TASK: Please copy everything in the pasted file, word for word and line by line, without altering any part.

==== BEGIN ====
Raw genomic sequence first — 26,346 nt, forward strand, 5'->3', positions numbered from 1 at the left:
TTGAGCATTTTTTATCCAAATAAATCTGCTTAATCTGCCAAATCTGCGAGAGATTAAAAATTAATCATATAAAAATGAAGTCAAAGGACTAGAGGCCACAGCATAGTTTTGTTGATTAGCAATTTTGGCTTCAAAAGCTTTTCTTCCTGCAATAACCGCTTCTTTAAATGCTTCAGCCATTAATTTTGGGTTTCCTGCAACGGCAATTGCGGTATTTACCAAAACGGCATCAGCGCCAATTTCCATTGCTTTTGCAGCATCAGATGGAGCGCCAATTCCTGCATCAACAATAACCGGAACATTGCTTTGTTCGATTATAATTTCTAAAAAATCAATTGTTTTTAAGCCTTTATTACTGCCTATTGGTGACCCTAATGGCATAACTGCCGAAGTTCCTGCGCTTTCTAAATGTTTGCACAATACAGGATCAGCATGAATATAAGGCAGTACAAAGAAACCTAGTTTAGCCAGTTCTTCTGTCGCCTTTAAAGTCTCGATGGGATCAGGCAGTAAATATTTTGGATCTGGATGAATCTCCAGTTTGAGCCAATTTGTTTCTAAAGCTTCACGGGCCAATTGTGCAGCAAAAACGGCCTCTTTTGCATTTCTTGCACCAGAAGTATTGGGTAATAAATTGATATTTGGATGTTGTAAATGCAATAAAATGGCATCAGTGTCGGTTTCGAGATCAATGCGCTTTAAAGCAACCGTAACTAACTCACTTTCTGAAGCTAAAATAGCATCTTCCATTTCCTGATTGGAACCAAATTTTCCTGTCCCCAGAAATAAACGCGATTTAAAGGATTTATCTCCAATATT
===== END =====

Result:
Raw genomic sequence first — 26,346 nt, forward strand, 5'->3', positions numbered from 1 at the left:
TTGAGCATTTTTTATCCAAATAAATCTGCTTAATCTGCCAAATCTGCGAGAGATTAAAAATTAATCATATAAAAATGAAGTCAAAGGACTAGAGGCCACAGCATAGTTTTGTTGATTAGCAATTTTGGCTTCAAAAGCTTTTCTTCCTGCAATAACCGCTTCTTTAAATGCTTCAGCCATTAATTTTGGGTTTCCTGCAACGGCAATTGCGGTATTTACCAAAACGGCATCAGCGCCAATTTCCATTGCTTTTGCAGCATCAGATGGAGCGCCAATTCCTGCATCAACAATAACCGGAACATTGCTTTGTTCGATTATAATTTCTAAAAAATCAATTGTTTTTAAGCCTTTATTACTGCCTATTGGTGACCCTAATGGCATAACTGCCGAAGTTCCTGCGCTTTCTAAATGTTTGCACAATACAGGATCAGCATGAATATAAGGCAGTACAAAGAAACCTAGTTTAGCCAGTTCTTCTGTCGCCTTTAAAGTCTCGATGGGATCAGGCAGTAAATATTTTGGATCTGGATGAATCTCCAGTTTGAGCCAATTTGTTTCTAAAGCTTCACGGGCCAATTGTGCAGCAAAAACGGCCTCTTTTGCATTTCTTGCACCAGAAGTATTGGGTAATAAATTGATATTTGGATGTTGTAAATGCAATAAAATGGCATCAGTGTCGGTTTCGAGATCAATGCGCTTTAAAGCAACCGTAACTAACTCACTTTCTGAAGCTAAAATAGCATCTTCCATTTCCTGATTGGAACCAAATTTTCCTGTCCCCAGAAATAAACGCGATTTAAAGGATTTATCTCCAATATT